Editor’s note: This article mentions and discusses sexual assault.
Many hockey fans were taken aback after hearing former Chicago Blackhawks forward Andrew Shaw’s comments on a recent episode of Chris Nilan’s Raw Knuckles podcast.
About an hour into the interview, Nilan asked Shaw about the Blackhawks’ handling of the sexual assault allegations put forward by his former teammate and roommate Kyle Beach in 2021.
“I have nothing bad to say about Kyle but it’s a shame something like this had to go that far when it could’ve been nipped in the bud pretty quick, from upper management and HR; it should have nothing to do with the players and the coaching staff,” Shaw said. “As a 20-year-old, I would’ve never put myself in the situation Kyle was in.”
Back in 2021, during an interview with TSN’s Rick Westhead, Beach identified himself as one of the victims of former Blackhawks video coach Brad Aldrich, who was alleged to have committed sexual assault during the team’s 2010 Stanley Cup-winning season.
“Obviously, I don’t know what was going on with Kyle,” Shaw added. “But he put himself in a bad situation.”
Unsurprisingly, the public reaction to Shaw’s comments has not been favourable, with many accusing Shaw of victim blaming.
Looks like Andrew Shaw will spend the rest of the decade trying to get his skate out of his mouth.
What an incredibly stupid, insensitive thing to say. And it's not like he didn't have time to think about it.
Don't blame the victim, Andrew. Simple.
— Jack Todd (@jacktodd46) May 25, 2023
I can't fathom how you have a former teammate share their story about being sexually abused and it being covered up by the Hawks for a decade and your reaction is to blame them and not anyone in the organization
Andrew Shaw is everything wrong with hockey culture in a nut shell
— Dude Where's Makar (@joelthesakic) May 24, 2023
I think it would be best for everyone if Andrew Shaw just fades back into irrelevancy.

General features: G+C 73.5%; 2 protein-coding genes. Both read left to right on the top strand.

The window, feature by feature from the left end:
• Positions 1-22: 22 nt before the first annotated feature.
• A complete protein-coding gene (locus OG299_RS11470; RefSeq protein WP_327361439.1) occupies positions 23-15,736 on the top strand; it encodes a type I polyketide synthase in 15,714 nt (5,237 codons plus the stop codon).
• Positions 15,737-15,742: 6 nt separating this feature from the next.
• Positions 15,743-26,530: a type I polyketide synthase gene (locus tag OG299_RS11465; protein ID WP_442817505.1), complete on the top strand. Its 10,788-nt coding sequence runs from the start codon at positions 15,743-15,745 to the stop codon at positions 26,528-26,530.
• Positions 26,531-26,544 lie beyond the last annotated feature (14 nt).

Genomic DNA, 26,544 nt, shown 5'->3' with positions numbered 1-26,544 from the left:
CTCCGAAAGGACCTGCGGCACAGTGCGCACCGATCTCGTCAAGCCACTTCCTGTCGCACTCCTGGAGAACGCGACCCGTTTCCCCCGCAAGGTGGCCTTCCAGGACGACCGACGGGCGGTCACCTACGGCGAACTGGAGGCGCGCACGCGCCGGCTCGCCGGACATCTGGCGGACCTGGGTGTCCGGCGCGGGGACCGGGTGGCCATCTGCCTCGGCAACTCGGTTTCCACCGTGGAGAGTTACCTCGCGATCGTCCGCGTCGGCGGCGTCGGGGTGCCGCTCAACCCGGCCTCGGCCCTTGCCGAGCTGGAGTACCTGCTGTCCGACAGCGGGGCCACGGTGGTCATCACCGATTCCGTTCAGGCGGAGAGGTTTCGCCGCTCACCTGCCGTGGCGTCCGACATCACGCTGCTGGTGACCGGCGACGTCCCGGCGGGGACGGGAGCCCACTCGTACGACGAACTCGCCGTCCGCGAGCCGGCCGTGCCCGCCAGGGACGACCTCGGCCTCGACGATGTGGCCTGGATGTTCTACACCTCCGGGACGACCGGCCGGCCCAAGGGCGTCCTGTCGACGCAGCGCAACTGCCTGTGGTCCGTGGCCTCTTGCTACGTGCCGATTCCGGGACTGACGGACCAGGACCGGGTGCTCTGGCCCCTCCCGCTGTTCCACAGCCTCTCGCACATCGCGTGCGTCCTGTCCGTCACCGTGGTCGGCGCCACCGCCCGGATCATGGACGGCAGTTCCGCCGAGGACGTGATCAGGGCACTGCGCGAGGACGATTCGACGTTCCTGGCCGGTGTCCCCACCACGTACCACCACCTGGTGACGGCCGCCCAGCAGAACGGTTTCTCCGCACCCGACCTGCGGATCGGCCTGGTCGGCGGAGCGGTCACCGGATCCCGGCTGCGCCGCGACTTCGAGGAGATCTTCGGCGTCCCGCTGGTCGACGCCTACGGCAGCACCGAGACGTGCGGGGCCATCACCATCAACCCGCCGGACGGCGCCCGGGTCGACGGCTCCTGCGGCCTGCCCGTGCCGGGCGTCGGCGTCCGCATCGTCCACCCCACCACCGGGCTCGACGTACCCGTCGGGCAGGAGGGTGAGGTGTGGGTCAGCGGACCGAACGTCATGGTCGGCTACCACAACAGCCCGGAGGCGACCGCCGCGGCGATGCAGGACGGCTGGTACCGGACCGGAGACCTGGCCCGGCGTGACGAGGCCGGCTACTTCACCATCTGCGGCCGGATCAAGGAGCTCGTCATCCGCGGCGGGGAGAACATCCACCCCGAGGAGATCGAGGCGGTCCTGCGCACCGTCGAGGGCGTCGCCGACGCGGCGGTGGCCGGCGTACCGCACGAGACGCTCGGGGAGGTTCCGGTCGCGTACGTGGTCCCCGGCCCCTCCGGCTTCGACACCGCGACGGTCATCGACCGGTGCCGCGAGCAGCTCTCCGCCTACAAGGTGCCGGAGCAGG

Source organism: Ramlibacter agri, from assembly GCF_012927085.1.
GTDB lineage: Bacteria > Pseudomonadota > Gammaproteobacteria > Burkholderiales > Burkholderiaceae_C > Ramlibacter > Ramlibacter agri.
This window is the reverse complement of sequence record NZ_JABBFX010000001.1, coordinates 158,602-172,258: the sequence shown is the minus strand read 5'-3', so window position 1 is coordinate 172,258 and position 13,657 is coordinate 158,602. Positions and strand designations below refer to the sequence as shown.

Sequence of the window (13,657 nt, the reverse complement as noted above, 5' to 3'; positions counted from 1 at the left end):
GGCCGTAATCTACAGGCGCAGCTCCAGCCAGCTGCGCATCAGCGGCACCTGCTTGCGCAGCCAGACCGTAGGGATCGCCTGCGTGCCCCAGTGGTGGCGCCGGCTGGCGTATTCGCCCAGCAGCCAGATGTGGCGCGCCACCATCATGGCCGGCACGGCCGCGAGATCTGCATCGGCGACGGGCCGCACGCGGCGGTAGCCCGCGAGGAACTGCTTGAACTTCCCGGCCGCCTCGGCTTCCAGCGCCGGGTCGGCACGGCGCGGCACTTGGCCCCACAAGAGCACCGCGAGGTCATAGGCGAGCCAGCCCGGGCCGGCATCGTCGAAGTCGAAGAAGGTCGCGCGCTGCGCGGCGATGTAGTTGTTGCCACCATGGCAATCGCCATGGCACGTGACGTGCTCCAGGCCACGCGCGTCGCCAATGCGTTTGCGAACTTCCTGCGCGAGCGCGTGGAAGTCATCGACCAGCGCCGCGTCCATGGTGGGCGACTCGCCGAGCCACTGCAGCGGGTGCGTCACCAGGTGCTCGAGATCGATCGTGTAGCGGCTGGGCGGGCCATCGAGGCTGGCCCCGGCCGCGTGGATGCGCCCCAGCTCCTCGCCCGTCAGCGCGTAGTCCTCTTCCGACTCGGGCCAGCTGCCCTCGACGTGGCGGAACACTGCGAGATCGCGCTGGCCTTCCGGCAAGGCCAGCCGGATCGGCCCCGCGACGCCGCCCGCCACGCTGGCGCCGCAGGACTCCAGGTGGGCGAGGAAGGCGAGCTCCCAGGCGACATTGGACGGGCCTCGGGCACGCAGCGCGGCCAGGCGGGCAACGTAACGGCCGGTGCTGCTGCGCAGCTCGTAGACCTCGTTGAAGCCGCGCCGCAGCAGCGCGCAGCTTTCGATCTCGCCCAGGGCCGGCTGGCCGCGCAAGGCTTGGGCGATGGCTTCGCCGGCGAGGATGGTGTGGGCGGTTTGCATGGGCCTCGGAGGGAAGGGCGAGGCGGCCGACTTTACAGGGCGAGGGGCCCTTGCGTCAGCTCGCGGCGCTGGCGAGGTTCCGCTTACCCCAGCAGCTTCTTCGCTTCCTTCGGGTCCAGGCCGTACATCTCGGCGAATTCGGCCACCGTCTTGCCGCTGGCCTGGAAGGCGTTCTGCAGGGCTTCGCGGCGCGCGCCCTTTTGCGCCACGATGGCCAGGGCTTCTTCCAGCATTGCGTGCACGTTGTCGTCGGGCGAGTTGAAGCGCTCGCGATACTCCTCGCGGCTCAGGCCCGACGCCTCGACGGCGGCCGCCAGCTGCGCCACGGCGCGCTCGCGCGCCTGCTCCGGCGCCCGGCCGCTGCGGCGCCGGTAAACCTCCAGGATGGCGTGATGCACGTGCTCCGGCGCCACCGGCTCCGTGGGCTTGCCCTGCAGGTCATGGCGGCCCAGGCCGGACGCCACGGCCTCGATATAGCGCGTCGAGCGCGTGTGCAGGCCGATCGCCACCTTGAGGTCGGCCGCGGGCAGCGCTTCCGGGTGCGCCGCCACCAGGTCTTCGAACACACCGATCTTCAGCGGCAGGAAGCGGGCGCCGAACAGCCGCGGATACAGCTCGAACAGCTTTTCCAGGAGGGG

— x – Ashley 🌻 (@smasha23) May 25, 2023
What a disgusting statement from Andrew Shaw. Victim blaming is just appalling. https://t.co/75mQJIX7QH
— Wally Mazurek (@WallMaz35) May 24, 2023
Shaw also defended former Chicago coach Joel Quenneville, who resigned from his NHL position after reports emerged of him staying quiet and waiting until the playoffs were finished before allowing team officials to act on the Aldrich allegations.
“It is a shame. To me, he’s the greatest coach of all time,” Shaw told Nilan. “If he doesn’t come back to coach for that reason, I mean, that’s a huge loss for the NHL.”
Quenneville has said he never knew of Beach’s allegations, but according to an independent report into the NHLPA’s conduct, he was at the meeting. Quenneville is set to meet with Gary Bettman this month to try and convince the commissioner that he should be allowed to coach in the league again.
Aldrich ultimately resigned a few weeks after the Blackhawks won the 2010 championship. He was allowed to participate in all team celebrations and even had his name engraved on the Stanley Cup.
Over the course of 10 NHL seasons, Shaw played in 544 games with the Blackhawks and Montreal Canadiens. He won the Stanley Cup with Chicago twice within that decade in 2013 and 2015.
Despite being drafted 11th overall in 2008, Beach remained with Chicago’s AHL affiliate in Rockford until 2013. He never played an NHL game and is currently playing in the third league in Germany.